Tuesday, February 1, 2011

Recommended Reading: Percy Jackson & The Olympians

In addition to being a stay at home mom, I also tutor a few students throughout the school year. One of the great pleasures of this work, in addition to the fact that I get to be a teacher for a couple of hours a week, is that I have the chance to read what my students read. I have had the chance to revisit some classics (Death of a Salesman, Scarlet Letter, Things Fall Apart) and also discover books that would have otherwise passed me by. This year one of my kids has been obsessed with the entire Percy Jackson & The Olympians series by Rick Riordan. I didn't really know much about this series except that the first book, The Lightening Thief, had been made into a movie a couple of years ago. But when my student told me he read all five books in the series within two weeks, I knew these books must have some serious mojo.

In an effort to catch up to my Olympian obsessed student, I have been borrowing his books one at a time and reading a book a week. I just completed the final book in the series, and I have to say that these books are entertaining, well-written, fast-paced and appropriate for middle school students. I include that last descriptor because while I loved every Harry Potter book, I am not sure that by the 4th book, J.K. Rowling was really writing for 13 year olds any more, the subject matter got so dark, grim and violent. Riordan's books have a lot in common with Rowling's - they both focus on an adolescent boy who discovers he has extraordinary powers and is the central figure in a potentially world-ending prophecy. Both Percy, Riordan's protagonist, and Harry must go on dangerous quests with loyal friends. And both boys must come to terms with betrayal, life's inherent injustice and the eternal fight between good and evil. Rowling created the world of magic and muggles. Riordan's characters are half-bloods, the children of Greek gods and mortals.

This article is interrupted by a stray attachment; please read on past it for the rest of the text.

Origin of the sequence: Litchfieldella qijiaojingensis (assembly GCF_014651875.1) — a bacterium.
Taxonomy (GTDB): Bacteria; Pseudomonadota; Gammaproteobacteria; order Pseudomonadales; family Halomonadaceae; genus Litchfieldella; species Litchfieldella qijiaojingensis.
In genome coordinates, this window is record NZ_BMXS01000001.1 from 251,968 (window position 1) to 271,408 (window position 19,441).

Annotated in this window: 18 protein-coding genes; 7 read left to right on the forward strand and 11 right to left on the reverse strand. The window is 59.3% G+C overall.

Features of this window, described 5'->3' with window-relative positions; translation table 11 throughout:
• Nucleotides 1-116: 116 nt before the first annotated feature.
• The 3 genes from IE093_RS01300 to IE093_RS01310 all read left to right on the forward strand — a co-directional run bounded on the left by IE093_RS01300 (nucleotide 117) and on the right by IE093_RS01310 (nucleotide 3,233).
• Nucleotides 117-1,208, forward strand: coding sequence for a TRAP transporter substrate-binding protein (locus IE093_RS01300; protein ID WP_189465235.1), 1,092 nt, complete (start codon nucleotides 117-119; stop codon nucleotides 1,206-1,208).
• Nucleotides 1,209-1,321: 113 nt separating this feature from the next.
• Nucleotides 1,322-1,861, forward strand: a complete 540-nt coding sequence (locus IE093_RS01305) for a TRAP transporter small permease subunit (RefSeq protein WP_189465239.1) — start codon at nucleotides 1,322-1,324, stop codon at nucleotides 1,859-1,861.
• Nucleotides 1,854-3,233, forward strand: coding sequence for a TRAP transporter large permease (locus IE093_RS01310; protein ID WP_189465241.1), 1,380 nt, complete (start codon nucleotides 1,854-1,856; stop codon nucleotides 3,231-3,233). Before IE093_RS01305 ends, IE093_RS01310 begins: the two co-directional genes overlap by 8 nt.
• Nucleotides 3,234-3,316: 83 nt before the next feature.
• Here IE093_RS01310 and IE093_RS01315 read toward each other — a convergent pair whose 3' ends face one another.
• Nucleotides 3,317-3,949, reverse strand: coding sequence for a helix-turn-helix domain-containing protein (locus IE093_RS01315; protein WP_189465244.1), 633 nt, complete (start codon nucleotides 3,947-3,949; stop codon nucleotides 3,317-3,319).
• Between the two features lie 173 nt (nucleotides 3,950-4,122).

Riordan fully imagines the Greek gods and their myths as critical plot pieces in his adventures. As an adult, I found these links between ancient myths and modern times truly fascinating. And as reader of any age, I liked getting to know Percy, much like I enjoyed seeing Harry grow up throughout Rowling's books. Percy, like all heroes, has flaws, and the exploration of these is done gently. In the first book, we learn that Percy is seen as a bit of a screw up. Diagnosed with ADHD and dyslexia, he has been kicked out of every school in the New York metropolitan area. But we come to learn that the ADHD is actually a common trait among half-blood heroes. It turns out that heroes need that impulsive temperament and wandering attention to survive the many challenges they will face in world where monsters seem to lurk around every corner.  It was this aspect of Percy's character evolution that I found most touching, especially when I thought of the many kids I have taught who came to believe a diagnosis of learning disability was the defining factor in their school experience. It is a pleasure to observe how Percy learns to harness the qualities that he has always considered a detriment to help him become a hero in every sense of the word. His brand of humor, sarcasm and adolescent angst feels both real and poignant.

If you have a young reader in your life, or if you like to dabble in young adult fiction, I would highly recommend this series. And if you know of a young person with ADHD and/or dyslexia, these books offer a wonderful role model of a student who more than overcomes his perceived "disabilities."

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